Well, the ideology of Microsoft has massively changed since the removal of Balmer and the arrival of Satya. Their commitment to open source and particular commitment to listening to customers has revolutionised them as an organisation. Though, of course, they are so large that the message still hasn’t quite filtered through to the whole beast. Without wishing to disappear down an off-topic rabbit hole, I think that it would rather disingenuous to object to Microsoft on ideological grounds without objecting to all of the other big players including Apple, Google, Amazon, Oracle, etc.

It does have a similar set of capabilities to the others though you can create much more complex flows, more like Integromat in fact. You can do splits and options so that a trigger can result in many actions. Zapier free tier only allows a single trigger and a single action. If you need to integrate to Microsoft services such as Dynamics or SharePoint Online, unsurprisingly, it has better than average capabilities.

The point is that it gives you another way to get some free web automation.

Do you know of any good guide to setting up incoming hooks on Maker? I tried, and got lost.

What you say is of course true, but even so it’s not like Microsoft is really a bastion of open source. I also try to avoid a lot of the other big players to a large extent, but (on the issue of software freedom) Microsoft (and Apple) are still in a different category than, say, Google. Those issues aside, from a purely pragmatic standpoint, I have yet to find any Microsoft software or service which actually works well or reliably, so I would also be dubious on those grounds.

In terms of ‘free tier’ services, IFTTT seems to offer the most, though I am (as per my other post) finding their ‘Maker’ service confusing.

To be honest, I’d forgotten about how to do an inbound connection. They haven’t made it any easier because they’ve well and truely mixed up webhooks and maker names.

They are trying to drive you to https://platform.ifttt.com first. But that is for creating a new applet.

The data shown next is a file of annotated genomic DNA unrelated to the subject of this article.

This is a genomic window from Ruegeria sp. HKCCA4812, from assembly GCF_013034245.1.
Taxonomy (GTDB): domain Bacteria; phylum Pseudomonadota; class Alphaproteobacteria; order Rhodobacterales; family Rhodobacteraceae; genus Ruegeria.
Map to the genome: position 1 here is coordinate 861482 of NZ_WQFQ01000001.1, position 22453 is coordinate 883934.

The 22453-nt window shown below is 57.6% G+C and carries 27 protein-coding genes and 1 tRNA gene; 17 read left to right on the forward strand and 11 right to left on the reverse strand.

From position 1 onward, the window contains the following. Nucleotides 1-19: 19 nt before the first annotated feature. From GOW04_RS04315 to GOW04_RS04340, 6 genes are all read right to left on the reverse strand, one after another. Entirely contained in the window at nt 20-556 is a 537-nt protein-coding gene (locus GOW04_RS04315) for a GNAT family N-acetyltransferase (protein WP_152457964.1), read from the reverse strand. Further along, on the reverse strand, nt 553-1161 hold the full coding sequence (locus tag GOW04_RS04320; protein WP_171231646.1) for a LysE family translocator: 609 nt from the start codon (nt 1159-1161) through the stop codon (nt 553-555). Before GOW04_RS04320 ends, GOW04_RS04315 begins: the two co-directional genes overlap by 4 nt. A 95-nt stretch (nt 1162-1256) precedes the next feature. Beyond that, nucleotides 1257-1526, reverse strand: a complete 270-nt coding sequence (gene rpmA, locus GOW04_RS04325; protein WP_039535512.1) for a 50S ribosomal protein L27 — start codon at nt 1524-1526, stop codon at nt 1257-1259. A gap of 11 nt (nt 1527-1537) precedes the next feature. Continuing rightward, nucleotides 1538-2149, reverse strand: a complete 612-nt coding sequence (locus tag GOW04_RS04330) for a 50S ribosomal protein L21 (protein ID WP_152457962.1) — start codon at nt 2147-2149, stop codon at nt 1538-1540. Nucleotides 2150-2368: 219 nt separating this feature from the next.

This tutorial for an Arduino should give you the clues you need: https://arduinodiy.wordpress.com/2018/01/03/ifttt-webhooks/

As you can see, it is actually very simple once you know how :slight_smile:

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Have you seen their presence on GitHub? Certainly not all of Microsoft is onboard but certain, large, parts certainly are. I’ve been working closely with them for a good few years now and I’m all to aware of their failings but I have to say that most of the people I’m dealing with - in the Office 365 and Azure world - are very much behind the concepts of open source and are doing their best to follow that path.

They are rapidly working out how to make (shedloads) of money now that their traditional business models are tailing off and they’ve seen how open source can work in their favour.

Anyway, enough on this topic. Happy to discuss over DM if you like but doubtless we are now boring other people who, rightly, want to hear about Hugo.

This helped a lot - I got confused on platform.ifttt.com .

So I now have two services, both triggered by a webhook POST from webmention, one that triggers the netlify build hook and one that sends an email. Unfortunately, I can’t get IFTTT to pull any of the info from the POST from webmention - as it only allows reference to {{value1}}, {{value2}}, {{value3}} and I don’t seem to be able to change that. So I can trigger a rebuild and I can get an email notification - but I won’t know which post got a comment (well, I can find out from the webmention page, but not in the email).

Why would we use IFTTT or such centralized hosted platforms? I don’t think it should be too hard to interface with a self-hosted solution.

After looking at a few different projects, i think i will try with fisher, which allows to have a hooks dir with the hook config located at the top of every hook itself like so:

#!/bin/bash
## Fisher-Standalone: {"secret": "ABCDEFGHIJKLMNOPQRSTUVWXYZ"}

The docs about integration with external providers are sweet :slight_smile: